Fitzjames explained his views very fully upon introducing the measure on January 16, 1872. The debate was then adjourned, and upon March 19 other members of the Council made various criticisms to which he again replied at some length. These two speeches give the fullest statement of his views upon a very important question. They deal in part with some purely legal questions, but I shall only try to give the pith of the views of policy which they embody. I may briefly premise that the ground taken by his opponents was substantially the danger of shocking native prejudices. The possibility that the measure would enable rash young men to marry dancing-girls out of hand was also noticed, but, I fancy, by way of logical makeweight. It was admitted that the Brahmos had a claim, but it was strongly urged that it would be enough if, in accordance with the former proposal, an act were passed dealing with them alone. One member of the Council, I notice, complains that the demand is associated with talk about 'nationality,' 'fraternity,' and 'equality'—a kind of talk for which Fitzjames had remarkably little sympathy. It is of the more importance to point out what were the principles which he did admit. His main contention was simple. Maine, he said, was absolutely right in deciding that, where an injustice was proved to exist, we should not shrink from applying a remedy. 'I think that one distinct act of injustice, one clear instance of unfaithfulness to the principles upon which our government of India depends, one positive proof that we either cannot or will not do justice to all classes, races, creeds or no-creeds, in British India would in the long run shake our power more deeply than even financial or military disaster. I believe that the real foundation upon which the British Empire in this country rests is neither military force alone, as some persons cynically assert' (though such power is no doubt an indispensable condition of our rule), 'nor even that affectionate sympathy with the native population, on which, according to a more amiable, though not, I think, a truer view of the matter, some think our rule ought to rest—though it is hardly possible to overrate the value of such sympathy, where it can by any means be obtained. I believe that the real foundation of our power will be found to be an inflexible adherence to broad principles of justice common to all persons in all countries and all ages, and enforced with unflinching firmness in favour of, or against, everyone who claims their benefit or who presumes to violate them, no matter who he may be. To govern impartially upon these broad principles is to govern justly, and I believe that not only justice itself, but the honest attempt to be just, is understood and acknowledged in every part of the world alike.'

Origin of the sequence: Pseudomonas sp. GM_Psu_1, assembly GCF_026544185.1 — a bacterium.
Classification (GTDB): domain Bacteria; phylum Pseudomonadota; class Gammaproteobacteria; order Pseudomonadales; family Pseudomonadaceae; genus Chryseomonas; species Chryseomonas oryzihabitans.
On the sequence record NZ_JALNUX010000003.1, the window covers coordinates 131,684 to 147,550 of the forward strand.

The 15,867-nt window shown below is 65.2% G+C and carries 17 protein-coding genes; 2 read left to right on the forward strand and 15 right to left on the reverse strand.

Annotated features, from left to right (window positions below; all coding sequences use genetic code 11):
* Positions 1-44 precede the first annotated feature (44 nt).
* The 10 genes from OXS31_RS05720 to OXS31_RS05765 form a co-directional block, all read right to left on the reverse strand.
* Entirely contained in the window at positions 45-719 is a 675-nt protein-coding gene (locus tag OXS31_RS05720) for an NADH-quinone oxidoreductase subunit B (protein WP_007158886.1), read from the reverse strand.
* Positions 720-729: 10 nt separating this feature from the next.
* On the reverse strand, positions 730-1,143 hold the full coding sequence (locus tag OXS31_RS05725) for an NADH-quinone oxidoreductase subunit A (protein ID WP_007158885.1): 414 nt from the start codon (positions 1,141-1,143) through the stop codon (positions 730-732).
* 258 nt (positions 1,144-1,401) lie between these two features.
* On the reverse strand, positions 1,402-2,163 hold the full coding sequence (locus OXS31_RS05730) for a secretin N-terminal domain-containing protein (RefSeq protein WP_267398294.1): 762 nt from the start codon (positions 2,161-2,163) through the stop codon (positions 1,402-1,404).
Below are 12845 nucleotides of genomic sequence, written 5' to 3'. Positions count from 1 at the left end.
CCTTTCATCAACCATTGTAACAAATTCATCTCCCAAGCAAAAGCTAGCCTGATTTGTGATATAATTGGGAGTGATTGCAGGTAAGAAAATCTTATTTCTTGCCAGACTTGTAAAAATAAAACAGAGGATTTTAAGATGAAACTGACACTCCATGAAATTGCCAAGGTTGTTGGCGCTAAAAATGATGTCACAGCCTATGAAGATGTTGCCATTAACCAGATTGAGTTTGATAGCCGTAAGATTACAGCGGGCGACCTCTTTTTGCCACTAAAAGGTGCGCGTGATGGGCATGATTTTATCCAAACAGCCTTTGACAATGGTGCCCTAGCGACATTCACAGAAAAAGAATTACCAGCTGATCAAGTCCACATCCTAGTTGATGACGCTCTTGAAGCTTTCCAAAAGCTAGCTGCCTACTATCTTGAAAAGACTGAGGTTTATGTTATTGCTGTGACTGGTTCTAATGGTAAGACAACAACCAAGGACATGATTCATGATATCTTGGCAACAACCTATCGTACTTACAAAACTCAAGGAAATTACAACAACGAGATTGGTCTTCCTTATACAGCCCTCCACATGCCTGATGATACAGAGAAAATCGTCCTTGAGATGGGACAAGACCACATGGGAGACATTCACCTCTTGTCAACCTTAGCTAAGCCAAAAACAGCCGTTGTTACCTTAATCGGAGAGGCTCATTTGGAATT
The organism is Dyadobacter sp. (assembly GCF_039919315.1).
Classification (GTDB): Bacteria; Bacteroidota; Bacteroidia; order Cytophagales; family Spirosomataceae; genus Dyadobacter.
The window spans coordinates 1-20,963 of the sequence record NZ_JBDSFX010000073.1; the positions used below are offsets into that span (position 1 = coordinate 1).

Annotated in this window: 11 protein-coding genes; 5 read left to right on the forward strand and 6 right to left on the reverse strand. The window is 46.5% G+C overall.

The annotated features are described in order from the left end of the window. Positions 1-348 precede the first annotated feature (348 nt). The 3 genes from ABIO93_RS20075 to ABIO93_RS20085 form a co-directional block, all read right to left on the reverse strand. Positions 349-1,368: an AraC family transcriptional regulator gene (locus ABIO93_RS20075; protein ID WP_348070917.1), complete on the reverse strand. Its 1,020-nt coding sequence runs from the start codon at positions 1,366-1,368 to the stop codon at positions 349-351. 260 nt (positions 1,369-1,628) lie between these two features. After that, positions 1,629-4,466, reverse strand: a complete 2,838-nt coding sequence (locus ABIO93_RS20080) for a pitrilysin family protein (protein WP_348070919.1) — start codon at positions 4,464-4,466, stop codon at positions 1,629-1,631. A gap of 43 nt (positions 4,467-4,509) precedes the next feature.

In the next place the principle of religious equality, 'properly understood, is just as much one of these principles as the principle of suppressing war, famine, and crime.' Properly understood it means that all sects are to be encouraged and, if necessary, are to be compelled to live in peace with each other; and not to injure those who change their religion. This is the principle, moreover, which we have practically adopted, and which is indeed necessary under the circumstances. The native marriage law is 'personal,' not territorial. It depends upon a man's religion, not upon the place of his abode. Hence you must choose between forbidding a man to change his religion and permitting him to change his law. But to forbid conversion would be obviously impossible, and we in fact allow Christian converts to change their legal status. Why is not a similar liberty to be granted to others who have abandoned their religion? Because Christianity is true and all other religions false? That would be the only relevant answer, and many people would really like to give it; but it is refuted by stating it. We cannot attack the Hindoo or Mohammedan religions. If, therefore, we took this ground, we should simply have a conspiracy of four or five dominant sects, each denouncing the others as false, but all agreeing to worry and oppress all outsiders. Such a position is impossible for us. The real objection to the bill was simply that it recognised the fact that many persons had abandoned their religion; and also recognises the fact that they had a right to abandon it.